So.......START with 3 quarts of water total for 2 pounds of grain. That's the first thing. You want conversion, which requires precise amounts of water and time and temperature.

If you want to mash at 150-156 (that's a fine range), you'll need the water to be a little warmer to start, usually about 10 degrees above the desired mash temp. So start with 3 quarts of 164 degree water- that will put you right in the range. Mash for 60 minutes.

You got the sparge exactly right! Pour 170 degree water over your grainbag until you reach your boil volume.

The rest of your plan looks good. I'd consider adding 1/2 of the gold LME at the end of the boil, when you're planning on adding the honey.

Your hopping is weird, though. .25 ounces of hops at 60 minutes is not enough, and then a half ounce at 30 minutes is pretty useless. I'd change that up, and hop with the proper amount of bittering hops right at 60 minutes.

You don't want to dryhop now, though. Dryhopping is done after fermentation is over, about 7 days before the beer is packaged. It'd be really weird to dryhop that particular recipe, though, as you're using only bittering hops and not flavor and aroma hops, and amarillo would be very weird in that recipe in my opinion!
I've never had someone I called a hero before but you may be my first haha. I see where you're coming from the extra heat to buffer the loss at the addition of the grains.

So if I want to use the honey I ought to cut my malt amount in half?

I'm very picky about bitterness, I'd so rather there to be more maltiness or sweetness than bitter/sourness. So do the entire oz at the start of the timer? I did that little method you don't like with a light domestic and it was actually really popular with everybody! It was hoppy without messing up the light maltiness.

I'll probably skip dry hopping this time, I'm already experimenting enough I think.
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Old 10-26-2011, 10:14 PM   #18
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I've never had someone I called a hero before but you may be my first haha. I see where you're coming from the extra heat to buffer the loss at the addition of the grains.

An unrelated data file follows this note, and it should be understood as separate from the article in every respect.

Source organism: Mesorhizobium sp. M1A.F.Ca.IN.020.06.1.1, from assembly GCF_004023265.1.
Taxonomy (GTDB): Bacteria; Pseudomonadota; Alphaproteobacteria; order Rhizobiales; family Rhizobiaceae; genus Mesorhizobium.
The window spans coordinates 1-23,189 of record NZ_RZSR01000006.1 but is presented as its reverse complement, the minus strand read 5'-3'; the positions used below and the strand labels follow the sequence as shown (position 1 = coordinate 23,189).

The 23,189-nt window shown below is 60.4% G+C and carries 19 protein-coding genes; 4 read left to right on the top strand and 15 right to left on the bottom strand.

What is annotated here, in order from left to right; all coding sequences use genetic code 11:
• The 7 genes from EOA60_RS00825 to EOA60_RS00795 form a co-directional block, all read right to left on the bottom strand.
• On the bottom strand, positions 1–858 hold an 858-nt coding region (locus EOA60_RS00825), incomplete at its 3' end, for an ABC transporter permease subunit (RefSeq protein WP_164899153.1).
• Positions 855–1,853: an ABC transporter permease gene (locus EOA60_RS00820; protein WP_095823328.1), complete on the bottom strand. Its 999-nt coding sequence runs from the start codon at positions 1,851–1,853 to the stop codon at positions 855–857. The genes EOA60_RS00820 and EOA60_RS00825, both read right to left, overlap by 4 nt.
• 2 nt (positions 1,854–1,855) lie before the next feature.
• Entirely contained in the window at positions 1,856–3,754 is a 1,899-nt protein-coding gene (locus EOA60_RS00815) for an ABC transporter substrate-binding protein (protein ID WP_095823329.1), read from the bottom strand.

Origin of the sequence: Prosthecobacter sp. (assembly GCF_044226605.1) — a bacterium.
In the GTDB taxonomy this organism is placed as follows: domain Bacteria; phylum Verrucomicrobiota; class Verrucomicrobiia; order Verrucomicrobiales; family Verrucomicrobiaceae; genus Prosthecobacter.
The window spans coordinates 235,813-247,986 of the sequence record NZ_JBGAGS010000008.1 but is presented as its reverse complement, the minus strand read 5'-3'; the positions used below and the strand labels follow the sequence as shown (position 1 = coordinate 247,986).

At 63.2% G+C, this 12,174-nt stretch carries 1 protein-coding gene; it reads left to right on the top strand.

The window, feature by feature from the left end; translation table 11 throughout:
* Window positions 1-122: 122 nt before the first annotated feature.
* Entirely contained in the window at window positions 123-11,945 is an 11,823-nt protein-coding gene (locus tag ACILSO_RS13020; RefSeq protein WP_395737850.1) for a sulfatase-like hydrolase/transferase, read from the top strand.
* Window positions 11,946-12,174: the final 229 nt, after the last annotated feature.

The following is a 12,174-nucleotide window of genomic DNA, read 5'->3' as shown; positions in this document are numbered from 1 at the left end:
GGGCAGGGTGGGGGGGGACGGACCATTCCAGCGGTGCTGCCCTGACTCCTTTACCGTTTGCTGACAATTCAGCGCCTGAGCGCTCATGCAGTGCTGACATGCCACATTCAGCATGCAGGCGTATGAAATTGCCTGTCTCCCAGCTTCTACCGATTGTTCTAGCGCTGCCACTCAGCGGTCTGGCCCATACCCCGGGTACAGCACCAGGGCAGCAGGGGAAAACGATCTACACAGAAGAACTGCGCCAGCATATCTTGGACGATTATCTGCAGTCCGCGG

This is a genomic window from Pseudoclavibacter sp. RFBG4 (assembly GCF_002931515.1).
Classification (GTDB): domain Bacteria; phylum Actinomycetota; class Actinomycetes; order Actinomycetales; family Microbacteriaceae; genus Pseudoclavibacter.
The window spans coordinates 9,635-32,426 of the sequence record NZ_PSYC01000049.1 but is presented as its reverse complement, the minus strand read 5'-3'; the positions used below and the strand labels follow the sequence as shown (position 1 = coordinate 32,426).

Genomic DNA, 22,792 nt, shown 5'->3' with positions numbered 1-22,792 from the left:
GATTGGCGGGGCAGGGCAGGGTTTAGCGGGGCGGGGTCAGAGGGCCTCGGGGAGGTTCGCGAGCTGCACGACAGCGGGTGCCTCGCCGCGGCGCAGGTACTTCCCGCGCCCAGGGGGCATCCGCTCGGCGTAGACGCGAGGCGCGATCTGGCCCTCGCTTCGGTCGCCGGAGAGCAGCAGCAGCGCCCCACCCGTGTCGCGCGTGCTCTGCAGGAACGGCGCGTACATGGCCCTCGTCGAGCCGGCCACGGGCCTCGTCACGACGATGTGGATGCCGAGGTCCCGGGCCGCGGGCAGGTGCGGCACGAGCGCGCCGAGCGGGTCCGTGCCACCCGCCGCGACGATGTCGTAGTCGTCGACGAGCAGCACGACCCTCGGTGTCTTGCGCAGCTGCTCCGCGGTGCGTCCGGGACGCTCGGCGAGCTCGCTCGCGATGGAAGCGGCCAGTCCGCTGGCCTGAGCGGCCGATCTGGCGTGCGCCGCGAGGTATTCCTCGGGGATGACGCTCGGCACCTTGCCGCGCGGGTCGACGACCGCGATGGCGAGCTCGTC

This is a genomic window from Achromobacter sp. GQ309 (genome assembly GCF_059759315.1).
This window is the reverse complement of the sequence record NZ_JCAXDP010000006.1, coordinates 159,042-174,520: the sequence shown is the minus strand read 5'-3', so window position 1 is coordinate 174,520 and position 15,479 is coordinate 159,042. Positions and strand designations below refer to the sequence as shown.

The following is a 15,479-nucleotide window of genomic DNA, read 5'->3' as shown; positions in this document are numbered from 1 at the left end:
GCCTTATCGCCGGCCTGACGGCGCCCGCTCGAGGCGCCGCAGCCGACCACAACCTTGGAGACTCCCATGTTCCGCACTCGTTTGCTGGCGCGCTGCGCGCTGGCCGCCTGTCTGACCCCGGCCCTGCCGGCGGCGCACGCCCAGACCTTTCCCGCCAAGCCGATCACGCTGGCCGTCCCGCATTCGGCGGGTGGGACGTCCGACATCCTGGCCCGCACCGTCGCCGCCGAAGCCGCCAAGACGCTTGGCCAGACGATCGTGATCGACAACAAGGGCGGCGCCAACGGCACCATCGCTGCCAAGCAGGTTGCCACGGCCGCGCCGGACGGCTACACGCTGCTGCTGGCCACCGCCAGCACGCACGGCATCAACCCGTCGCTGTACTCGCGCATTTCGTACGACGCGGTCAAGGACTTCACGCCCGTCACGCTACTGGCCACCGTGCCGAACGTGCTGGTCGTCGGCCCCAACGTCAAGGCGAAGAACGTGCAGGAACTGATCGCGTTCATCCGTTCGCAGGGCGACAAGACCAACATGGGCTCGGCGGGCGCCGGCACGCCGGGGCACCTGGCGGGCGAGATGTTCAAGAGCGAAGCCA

So if I want to use the honey I ought to cut my malt amount in half?

I'm very picky about bitterness, I'd so rather there to be more maltiness or sweetness than bitter/sourness. So do the entire oz at the start of the timer? I did that little method you don't like with a light domestic and it was actually really popular with everybody! It was hoppy without messing up the light maltiness.

I'll probably skip dry hopping this time, I'm already experimenting enough I think.
If you post your whole recipe, we can look at it and tell you if you should cut the honey down, increase the bittering hops, etc. It's hard to guess without seeing the whole picture!
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Old 10-26-2011, 10:17 PM   #19
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You haven't read the manual?
I've read several and non have prepared me for the actual world LOL. It's like high school
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Old 10-26-2011, 10:18 PM   #20
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If you post your whole recipe, we can look at it and tell you if you should cut the honey down, increase the bittering hops, etc. It's hard to guess without seeing the whole picture!
Haaha, that was pretty much it my friend. I'm not adding anymore than that